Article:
In the face of Gnosticism’s rejection of creation as evil, Christian theology proclaims that the “image of the invisible God” the one in whom “all the fullness of God was pleased to dwell” is intimately involved with creation. This was and is radical theology, while both Jewish and Greek thinkers had ideas of Wisdom and the Logos as the instrument by which the world came into being and by which it was sustained, no philosopher ever thought of Wisdom or Logos as the goal of creation. But the apostle Paul articulates Christian theology in such a beautiful way that we realize that not only is Christ the King because everything has coming into being “through him” but that creation is also, “for him.” Creation not only belongs to God but also is God’s delight. God continues to be involved with the materiality of the world because he made if for himself.
One of the featured attractions of Gnosticism is that one no longer has to take seriously or to care about the material world, namely things or people. It leads to a strict divide between the spiritual and the material world, the sacred and the secular. If matter is indeed evil and God is spirit, then the whole of creation is devalued. All of a sudden one does not need to take seriously the care of the earth as our home because we are trying to escape it or see it as unrelated to the divine life. Thinking through a Gnostic lens means that the “spiritual needs” of humanity become more important than any physical needs as if the two are not connected. Thus it becomes possible to give a starving person a bible instead of a meal. Gnosticism enables one to push the material world, what you can touch, see, taste and smell into an inferior realm. If we consider our own history, following the Gnostic way the church would never have created hospitals, child labor laws would not have mattered, the abolition of slavery would never have animated our lives, women would not have been given the vote, we would not be trying to honor the bodies of or GLBT brothers and sisters. When you think about it our current conversation about healthcare has strong Gnostic overtones, as only some people’s bodies deserve care, only some bodies are important and worthy of healing.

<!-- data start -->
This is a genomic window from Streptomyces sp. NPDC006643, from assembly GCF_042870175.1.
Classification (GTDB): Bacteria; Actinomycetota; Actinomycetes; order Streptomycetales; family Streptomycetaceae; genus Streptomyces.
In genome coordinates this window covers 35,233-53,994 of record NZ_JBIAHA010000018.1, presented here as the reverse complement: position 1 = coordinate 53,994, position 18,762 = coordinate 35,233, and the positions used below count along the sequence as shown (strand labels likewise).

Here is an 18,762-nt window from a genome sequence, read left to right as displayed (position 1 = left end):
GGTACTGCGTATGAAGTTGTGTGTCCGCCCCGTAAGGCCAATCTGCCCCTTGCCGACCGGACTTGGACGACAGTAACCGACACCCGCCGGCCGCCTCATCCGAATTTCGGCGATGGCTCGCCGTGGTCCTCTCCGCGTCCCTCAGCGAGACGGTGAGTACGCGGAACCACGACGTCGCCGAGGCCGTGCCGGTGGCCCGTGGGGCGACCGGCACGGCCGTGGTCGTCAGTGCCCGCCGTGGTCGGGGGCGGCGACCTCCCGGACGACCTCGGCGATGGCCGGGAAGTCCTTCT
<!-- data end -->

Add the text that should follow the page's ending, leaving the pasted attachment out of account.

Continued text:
Ultimately Gnostic theology offers a spirituality without the inconvenience of people we don’t like or who aren’t our kind or who are self-sufficient or don’t seem as enlightened as us. Thus Gnostic strains of spirituality exist almost everywhere. In fact no church is safe from its influence. It is much too easy to believe that having a church full of people just like you is the perfect mix, but Christian spirituality is a bit messier than that, a bit more inclusive, for the arms of Jesus’ are wide open to all of humankind.